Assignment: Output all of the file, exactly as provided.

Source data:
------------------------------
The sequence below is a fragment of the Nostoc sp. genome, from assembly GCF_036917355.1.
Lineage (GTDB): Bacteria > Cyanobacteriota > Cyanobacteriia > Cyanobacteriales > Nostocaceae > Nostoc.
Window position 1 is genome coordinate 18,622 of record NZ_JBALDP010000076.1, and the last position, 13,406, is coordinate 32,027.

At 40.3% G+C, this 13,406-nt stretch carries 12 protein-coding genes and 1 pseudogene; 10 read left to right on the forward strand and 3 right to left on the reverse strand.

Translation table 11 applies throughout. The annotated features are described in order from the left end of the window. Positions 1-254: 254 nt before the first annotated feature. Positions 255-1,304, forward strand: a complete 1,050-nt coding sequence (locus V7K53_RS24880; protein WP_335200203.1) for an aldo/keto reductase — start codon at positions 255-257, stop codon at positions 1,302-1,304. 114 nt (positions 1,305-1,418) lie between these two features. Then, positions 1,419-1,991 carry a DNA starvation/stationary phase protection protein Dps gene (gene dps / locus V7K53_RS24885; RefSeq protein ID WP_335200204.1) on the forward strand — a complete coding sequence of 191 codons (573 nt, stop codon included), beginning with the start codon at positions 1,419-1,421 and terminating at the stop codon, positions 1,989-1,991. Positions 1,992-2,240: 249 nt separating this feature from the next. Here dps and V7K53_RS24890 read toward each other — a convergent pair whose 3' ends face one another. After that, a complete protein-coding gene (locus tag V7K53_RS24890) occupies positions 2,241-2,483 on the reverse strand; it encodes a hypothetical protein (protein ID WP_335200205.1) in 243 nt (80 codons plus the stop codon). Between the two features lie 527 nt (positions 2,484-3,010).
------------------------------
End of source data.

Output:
The sequence below is a fragment of the Nostoc sp. genome, from assembly GCF_036917355.1.
Lineage (GTDB): Bacteria > Cyanobacteriota > Cyanobacteriia > Cyanobacteriales > Nostocaceae > Nostoc.
Window position 1 is genome coordinate 18,622 of record NZ_JBALDP010000076.1, and the last position, 13,406, is coordinate 32,027.

At 40.3% G+C, this 13,406-nt stretch carries 12 protein-coding genes and 1 pseudogene; 10 read left to right on the forward strand and 3 right to left on the reverse strand.

Translation table 11 applies throughout. The annotated features are described in order from the left end of the window. Positions 1-254: 254 nt before the first annotated feature. Positions 255-1,304, forward strand: a complete 1,050-nt coding sequence (locus V7K53_RS24880; protein WP_335200203.1) for an aldo/keto reductase — start codon at positions 255-257, stop codon at positions 1,302-1,304. 114 nt (positions 1,305-1,418) lie between these two features. Then, positions 1,419-1,991 carry a DNA starvation/stationary phase protection protein Dps gene (gene dps / locus V7K53_RS24885; RefSeq protein ID WP_335200204.1) on the forward strand — a complete coding sequence of 191 codons (573 nt, stop codon included), beginning with the start codon at positions 1,419-1,421 and terminating at the stop codon, positions 1,989-1,991. Positions 1,992-2,240: 249 nt separating this feature from the next. Here dps and V7K53_RS24890 read toward each other — a convergent pair whose 3' ends face one another. After that, a complete protein-coding gene (locus tag V7K53_RS24890) occupies positions 2,241-2,483 on the reverse strand; it encodes a hypothetical protein (protein ID WP_335200205.1) in 243 nt (80 codons plus the stop codon). Between the two features lie 527 nt (positions 2,484-3,010).